[JURIST] A commission of Arab and Egyptian human rights groups have accused former president Hosni Mubarak [Al Jazeera profile] and the police of murdering protesters during the demonstrations in Egypt, according to a local newspaper [Al-Ahram report, in Arabic] on Wednesday. The joint commission has submitted their report to Egypt's top prosecutor for further investigation. The Supreme Military Council of Egypt, which took over after Mubarak's resignation, has instructed Egypt's top prosecutor to investigate the death of protesters [Ria Novosti report] during the three weeks of demonstrations in Egypt. Following the demonstrations, Egypt's chief prosecutor requested last month that Foreign Ministry officials take steps to freeze any foreign assets [JURIST report] belonging to former president Mubarak and his family.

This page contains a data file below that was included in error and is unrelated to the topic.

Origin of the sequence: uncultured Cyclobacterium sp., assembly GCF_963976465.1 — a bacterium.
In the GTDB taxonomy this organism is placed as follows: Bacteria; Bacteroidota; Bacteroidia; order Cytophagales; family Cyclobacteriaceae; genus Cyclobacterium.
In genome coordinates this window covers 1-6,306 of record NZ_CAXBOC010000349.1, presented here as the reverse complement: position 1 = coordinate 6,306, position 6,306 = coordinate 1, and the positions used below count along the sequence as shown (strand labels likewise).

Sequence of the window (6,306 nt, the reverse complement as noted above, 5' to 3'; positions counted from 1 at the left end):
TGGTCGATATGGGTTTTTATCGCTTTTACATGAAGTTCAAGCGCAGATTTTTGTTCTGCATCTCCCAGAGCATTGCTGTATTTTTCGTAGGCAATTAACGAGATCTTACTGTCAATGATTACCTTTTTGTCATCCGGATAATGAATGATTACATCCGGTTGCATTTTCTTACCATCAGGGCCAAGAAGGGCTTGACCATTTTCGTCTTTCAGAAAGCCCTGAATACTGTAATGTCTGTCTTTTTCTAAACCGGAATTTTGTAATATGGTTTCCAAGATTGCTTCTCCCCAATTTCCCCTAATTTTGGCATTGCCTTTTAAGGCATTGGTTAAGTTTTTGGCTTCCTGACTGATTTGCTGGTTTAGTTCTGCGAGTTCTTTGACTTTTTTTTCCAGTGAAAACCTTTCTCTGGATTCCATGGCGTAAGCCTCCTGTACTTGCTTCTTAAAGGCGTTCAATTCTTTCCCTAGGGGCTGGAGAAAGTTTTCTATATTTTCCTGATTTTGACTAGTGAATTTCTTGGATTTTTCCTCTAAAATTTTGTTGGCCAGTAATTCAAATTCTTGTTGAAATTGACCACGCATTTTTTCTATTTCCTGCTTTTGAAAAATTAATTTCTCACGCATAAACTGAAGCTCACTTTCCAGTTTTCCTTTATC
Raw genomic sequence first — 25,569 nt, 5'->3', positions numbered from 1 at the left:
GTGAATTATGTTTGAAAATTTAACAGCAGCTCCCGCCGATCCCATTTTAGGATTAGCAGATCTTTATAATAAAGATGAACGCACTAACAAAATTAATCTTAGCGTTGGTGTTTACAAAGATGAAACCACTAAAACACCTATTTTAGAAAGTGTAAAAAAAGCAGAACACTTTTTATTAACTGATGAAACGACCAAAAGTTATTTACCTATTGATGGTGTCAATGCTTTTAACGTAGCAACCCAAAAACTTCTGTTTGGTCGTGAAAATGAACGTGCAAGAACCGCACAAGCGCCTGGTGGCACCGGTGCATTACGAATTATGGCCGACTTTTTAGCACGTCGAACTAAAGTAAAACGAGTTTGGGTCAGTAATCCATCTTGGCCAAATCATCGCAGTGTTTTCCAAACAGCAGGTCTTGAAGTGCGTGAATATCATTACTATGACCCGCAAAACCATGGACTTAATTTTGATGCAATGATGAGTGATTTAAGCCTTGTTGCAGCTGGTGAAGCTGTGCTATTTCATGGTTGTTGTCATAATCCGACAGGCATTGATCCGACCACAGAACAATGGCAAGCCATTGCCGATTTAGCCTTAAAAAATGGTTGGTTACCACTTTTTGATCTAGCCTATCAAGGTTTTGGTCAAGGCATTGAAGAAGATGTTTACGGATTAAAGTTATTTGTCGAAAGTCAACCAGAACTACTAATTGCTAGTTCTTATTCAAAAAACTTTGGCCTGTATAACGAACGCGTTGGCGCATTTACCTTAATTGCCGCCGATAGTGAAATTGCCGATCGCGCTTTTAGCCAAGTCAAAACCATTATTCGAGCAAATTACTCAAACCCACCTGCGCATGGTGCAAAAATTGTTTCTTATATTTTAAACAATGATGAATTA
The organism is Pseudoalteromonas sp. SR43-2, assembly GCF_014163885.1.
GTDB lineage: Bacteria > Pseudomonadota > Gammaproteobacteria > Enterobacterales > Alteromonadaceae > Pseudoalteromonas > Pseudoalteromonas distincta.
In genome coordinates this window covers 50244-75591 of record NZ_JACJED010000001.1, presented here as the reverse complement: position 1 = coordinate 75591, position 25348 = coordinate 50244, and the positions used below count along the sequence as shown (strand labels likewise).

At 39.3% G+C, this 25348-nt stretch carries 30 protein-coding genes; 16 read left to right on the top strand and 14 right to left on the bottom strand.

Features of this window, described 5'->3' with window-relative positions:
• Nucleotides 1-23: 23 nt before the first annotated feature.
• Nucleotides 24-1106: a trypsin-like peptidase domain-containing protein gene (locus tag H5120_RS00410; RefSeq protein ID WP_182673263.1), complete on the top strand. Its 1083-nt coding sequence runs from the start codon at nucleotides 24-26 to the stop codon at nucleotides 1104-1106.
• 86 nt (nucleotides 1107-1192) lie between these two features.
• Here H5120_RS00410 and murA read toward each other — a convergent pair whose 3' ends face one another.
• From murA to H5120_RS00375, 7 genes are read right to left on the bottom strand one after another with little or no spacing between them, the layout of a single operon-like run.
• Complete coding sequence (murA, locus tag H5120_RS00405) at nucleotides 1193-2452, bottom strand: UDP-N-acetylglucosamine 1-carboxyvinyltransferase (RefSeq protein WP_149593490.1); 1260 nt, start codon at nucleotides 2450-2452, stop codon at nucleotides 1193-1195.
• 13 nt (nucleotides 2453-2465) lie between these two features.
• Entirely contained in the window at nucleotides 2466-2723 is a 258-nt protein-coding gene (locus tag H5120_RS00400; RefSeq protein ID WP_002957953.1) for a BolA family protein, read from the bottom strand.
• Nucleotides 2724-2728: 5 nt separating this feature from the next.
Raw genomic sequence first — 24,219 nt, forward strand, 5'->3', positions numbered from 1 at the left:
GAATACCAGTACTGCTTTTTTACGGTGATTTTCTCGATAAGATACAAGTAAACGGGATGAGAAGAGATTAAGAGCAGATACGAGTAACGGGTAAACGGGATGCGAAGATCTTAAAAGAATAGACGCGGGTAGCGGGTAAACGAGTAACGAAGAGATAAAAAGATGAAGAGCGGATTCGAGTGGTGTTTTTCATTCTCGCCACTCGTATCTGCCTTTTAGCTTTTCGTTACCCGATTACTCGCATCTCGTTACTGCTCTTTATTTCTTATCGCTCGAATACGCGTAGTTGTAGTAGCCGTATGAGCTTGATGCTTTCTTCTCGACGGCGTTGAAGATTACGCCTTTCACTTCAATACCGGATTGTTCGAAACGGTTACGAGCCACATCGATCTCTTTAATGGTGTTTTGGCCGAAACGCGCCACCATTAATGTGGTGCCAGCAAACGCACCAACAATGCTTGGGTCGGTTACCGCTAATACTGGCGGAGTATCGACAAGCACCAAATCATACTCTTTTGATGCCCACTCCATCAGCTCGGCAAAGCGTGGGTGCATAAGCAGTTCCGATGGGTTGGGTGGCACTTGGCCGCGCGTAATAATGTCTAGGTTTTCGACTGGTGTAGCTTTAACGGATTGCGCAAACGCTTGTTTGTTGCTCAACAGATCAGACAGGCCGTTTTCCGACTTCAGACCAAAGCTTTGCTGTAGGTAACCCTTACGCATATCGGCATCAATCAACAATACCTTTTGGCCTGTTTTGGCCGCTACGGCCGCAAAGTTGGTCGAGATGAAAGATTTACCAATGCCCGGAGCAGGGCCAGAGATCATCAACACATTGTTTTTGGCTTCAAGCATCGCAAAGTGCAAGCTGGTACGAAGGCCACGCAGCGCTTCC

Egypt has been heavily criticized by rights groups and international organizations for its handling of protesters. In February, Amnesty International (AI) [advocacy website] reported new evidence that the Supreme Military Council of Egypt had been torturing protester-detainees [JURIST report]. Through various detainee accounts, AI stated that individuals were tortured "to intimidate protesters and to obtain information about plans for the protests." Also in February, Human Rights Watch (HRW) [advocacy website] reported that the Egyptian military was improperly detaining protesters and allowing prisoner abuse [JURIST report]. The report calculated at least 119 arbitrary detentions and five incidents of torture, providing detainee accounts. HRW contends that the military was targeting human rights activists, protesters and journalists. In January, UN officials including Secretary-General Ban Ki-moon and High Commissioner for Human Rights, Navi Pillay [official websites], urged the Egyptian government to exercise restraint [JURIST report] and respect the rights of protesters. Pillay acknowledged reports of tactics including rubber-coated bullets, tear gas, water cannons and batons, and called on the government to investigate the reports of excessive force including civilian deaths.